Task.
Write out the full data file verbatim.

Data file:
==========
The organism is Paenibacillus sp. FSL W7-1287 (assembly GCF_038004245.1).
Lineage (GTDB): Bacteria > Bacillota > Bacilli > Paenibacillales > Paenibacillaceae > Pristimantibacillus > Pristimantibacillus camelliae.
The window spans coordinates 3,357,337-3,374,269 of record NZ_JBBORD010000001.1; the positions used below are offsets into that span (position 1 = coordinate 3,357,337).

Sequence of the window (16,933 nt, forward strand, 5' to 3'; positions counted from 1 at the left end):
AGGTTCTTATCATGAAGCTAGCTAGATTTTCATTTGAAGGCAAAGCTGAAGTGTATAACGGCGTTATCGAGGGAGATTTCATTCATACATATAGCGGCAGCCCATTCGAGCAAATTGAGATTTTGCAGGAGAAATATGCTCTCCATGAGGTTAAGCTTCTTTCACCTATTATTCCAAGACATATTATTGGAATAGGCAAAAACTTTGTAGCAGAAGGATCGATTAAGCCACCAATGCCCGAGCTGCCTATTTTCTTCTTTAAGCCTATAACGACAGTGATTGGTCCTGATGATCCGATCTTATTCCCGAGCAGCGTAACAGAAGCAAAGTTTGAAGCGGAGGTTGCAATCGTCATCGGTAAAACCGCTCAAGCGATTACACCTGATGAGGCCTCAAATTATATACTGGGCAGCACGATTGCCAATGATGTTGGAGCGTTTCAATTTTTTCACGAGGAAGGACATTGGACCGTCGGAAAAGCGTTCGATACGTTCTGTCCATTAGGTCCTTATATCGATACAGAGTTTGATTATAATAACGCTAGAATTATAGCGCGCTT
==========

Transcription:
The organism is Paenibacillus sp. FSL W7-1287 (assembly GCF_038004245.1).
Lineage (GTDB): Bacteria > Bacillota > Bacilli > Paenibacillales > Paenibacillaceae > Pristimantibacillus > Pristimantibacillus camelliae.
The window spans coordinates 3,357,337-3,374,269 of record NZ_JBBORD010000001.1; the positions used below are offsets into that span (position 1 = coordinate 3,357,337).

Sequence of the window (16,933 nt, forward strand, 5' to 3'; positions counted from 1 at the left end):
AGGTTCTTATCATGAAGCTAGCTAGATTTTCATTTGAAGGCAAAGCTGAAGTGTATAACGGCGTTATCGAGGGAGATTTCATTCATACATATAGCGGCAGCCCATTCGAGCAAATTGAGATTTTGCAGGAGAAATATGCTCTCCATGAGGTTAAGCTTCTTTCACCTATTATTCCAAGACATATTATTGGAATAGGCAAAAACTTTGTAGCAGAAGGATCGATTAAGCCACCAATGCCCGAGCTGCCTATTTTCTTCTTTAAGCCTATAACGACAGTGATTGGTCCTGATGATCCGATCTTATTCCCGAGCAGCGTAACAGAAGCAAAGTTTGAAGCGGAGGTTGCAATCGTCATCGGTAAAACCGCTCAAGCGATTACACCTGATGAGGCCTCAAATTATATACTGGGCAGCACGATTGCCAATGATGTTGGAGCGTTTCAATTTTTTCACGAGGAAGGACATTGGACCGTCGGAAAAGCGTTCGATACGTTCTGTCCATTAGGTCCTTATATCGATACAGAGTTTGATTATAATAACGCTAGAATTATAGCGCGCTT